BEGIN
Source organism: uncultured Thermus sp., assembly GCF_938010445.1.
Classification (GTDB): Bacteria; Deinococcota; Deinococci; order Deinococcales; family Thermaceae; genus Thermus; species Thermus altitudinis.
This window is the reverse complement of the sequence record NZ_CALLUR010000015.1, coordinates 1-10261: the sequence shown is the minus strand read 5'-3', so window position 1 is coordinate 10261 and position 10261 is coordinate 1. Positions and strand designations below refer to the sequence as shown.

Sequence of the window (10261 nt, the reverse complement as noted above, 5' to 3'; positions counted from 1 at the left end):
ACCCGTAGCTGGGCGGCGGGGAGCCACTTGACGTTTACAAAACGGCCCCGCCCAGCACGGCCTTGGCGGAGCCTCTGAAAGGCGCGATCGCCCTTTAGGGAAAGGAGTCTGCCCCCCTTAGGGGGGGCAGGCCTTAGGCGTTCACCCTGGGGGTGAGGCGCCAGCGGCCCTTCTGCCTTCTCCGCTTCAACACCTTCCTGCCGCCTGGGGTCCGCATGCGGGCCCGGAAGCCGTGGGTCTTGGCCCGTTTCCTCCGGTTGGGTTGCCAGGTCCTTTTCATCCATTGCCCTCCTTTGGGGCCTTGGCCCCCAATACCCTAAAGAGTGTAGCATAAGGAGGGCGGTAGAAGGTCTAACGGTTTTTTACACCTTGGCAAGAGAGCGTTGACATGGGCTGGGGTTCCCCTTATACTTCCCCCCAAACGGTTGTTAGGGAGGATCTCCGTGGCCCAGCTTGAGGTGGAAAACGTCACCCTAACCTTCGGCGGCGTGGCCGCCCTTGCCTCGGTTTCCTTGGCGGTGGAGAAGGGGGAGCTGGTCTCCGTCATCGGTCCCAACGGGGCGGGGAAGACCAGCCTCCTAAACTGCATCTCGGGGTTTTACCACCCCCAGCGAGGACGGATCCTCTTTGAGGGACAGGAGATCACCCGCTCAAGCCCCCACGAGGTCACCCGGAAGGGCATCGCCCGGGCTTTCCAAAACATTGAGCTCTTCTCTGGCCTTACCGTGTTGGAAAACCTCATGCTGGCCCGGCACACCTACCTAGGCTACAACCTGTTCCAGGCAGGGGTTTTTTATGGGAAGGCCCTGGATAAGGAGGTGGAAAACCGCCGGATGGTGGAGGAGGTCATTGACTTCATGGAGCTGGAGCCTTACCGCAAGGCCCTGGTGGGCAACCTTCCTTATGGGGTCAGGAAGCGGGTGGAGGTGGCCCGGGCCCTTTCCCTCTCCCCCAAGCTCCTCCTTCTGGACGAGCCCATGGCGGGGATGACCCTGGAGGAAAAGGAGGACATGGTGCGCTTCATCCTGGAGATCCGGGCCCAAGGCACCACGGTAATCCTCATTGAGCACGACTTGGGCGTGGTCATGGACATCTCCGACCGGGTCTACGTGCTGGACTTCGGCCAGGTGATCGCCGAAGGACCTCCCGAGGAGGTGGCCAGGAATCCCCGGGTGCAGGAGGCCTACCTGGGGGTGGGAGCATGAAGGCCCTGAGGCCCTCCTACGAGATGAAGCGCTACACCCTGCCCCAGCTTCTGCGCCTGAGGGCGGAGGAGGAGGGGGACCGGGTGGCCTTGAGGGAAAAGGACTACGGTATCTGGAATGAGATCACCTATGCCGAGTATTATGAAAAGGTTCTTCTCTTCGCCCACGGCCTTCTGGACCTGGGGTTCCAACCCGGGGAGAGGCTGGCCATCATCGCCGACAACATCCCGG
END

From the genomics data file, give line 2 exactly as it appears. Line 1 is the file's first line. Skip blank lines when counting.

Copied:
Classification (GTDB): Bacteria; Deinococcota; Deinococci; order Deinococcales; family Thermaceae; genus Thermus; species Thermus altitudinis.